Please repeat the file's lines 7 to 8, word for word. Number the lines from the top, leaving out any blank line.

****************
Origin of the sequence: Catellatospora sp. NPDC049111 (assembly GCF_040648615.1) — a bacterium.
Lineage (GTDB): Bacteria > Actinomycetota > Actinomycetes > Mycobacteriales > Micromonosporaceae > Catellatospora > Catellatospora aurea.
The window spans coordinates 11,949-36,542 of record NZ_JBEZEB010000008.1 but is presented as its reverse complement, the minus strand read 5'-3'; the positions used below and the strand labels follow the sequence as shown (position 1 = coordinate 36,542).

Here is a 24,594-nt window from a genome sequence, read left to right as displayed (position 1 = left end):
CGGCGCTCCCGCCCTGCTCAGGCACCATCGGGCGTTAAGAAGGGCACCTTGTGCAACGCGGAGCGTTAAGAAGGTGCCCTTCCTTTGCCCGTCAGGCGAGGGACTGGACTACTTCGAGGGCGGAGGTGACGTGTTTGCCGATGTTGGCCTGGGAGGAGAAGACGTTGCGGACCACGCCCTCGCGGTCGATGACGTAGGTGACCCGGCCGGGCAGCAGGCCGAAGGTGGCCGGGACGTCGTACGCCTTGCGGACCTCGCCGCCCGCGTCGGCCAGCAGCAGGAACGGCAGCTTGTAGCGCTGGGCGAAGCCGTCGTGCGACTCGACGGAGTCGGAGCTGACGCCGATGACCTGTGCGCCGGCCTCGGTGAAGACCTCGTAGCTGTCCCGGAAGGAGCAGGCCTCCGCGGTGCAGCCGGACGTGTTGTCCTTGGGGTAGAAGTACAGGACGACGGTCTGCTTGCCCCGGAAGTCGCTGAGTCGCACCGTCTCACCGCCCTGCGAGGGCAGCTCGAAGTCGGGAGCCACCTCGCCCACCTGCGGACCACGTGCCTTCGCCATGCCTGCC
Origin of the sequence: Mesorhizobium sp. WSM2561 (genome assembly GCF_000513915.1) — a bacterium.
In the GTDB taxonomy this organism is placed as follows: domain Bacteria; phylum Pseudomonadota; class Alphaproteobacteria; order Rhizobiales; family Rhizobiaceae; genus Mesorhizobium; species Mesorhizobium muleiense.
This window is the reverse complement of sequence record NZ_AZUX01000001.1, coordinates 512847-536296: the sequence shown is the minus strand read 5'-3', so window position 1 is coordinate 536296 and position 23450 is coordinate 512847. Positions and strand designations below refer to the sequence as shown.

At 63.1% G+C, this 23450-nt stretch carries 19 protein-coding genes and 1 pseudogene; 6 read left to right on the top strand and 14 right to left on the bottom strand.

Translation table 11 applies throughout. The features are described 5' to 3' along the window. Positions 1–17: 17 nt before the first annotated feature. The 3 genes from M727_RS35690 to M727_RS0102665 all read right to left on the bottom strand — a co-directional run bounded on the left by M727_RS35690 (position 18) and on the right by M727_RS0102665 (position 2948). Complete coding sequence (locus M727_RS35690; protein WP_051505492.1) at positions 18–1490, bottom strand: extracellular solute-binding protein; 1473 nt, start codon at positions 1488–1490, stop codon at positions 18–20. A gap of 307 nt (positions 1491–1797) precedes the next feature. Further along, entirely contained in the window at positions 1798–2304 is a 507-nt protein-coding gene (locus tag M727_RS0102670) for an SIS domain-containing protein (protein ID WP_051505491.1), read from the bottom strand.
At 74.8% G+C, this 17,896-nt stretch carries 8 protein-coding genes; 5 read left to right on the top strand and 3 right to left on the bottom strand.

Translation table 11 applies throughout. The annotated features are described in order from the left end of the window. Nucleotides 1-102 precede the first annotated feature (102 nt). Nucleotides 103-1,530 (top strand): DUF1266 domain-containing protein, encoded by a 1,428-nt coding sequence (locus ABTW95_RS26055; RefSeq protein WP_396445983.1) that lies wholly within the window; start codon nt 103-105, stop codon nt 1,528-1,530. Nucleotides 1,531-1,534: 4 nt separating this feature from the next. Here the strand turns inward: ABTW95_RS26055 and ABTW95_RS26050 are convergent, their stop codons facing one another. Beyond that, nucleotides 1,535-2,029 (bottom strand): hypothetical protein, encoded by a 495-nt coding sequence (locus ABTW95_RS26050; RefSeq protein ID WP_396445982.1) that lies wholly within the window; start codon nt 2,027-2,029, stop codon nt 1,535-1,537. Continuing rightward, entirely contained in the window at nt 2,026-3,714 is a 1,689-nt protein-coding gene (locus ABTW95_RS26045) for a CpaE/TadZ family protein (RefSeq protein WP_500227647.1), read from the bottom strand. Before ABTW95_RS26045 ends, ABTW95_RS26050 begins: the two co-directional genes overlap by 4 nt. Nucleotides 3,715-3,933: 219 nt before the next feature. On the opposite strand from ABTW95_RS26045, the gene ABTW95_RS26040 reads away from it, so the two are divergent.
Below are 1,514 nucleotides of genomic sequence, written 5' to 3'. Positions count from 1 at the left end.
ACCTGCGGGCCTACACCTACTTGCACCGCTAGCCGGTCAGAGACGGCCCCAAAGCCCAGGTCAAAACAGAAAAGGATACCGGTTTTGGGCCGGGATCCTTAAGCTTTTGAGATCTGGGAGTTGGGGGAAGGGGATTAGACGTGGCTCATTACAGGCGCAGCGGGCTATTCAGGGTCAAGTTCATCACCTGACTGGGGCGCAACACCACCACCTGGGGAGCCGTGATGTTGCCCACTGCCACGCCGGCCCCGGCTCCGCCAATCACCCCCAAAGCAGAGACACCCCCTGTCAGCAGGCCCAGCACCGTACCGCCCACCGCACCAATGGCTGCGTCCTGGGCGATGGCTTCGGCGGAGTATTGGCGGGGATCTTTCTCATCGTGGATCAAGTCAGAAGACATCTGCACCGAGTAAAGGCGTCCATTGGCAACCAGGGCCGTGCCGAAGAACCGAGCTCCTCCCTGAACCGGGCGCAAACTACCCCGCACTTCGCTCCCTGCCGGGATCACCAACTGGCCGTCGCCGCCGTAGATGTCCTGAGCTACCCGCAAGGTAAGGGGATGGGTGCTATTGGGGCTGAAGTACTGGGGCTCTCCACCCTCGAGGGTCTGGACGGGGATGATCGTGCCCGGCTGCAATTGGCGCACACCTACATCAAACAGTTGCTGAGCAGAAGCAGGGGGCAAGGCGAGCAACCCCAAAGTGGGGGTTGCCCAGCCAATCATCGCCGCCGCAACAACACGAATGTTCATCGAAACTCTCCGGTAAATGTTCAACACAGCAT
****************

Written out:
In the GTDB taxonomy this organism is placed as follows: domain Bacteria; phylum Pseudomonadota; class Alphaproteobacteria; order Rhizobiales; family Rhizobiaceae; genus Mesorhizobium; species Mesorhizobium muleiense.
This window is the reverse complement of sequence record NZ_AZUX01000001.1, coordinates 512847-536296: the sequence shown is the minus strand read 5'-3', so window position 1 is coordinate 536296 and position 23450 is coordinate 512847. Positions and strand designations below refer to the sequence as shown.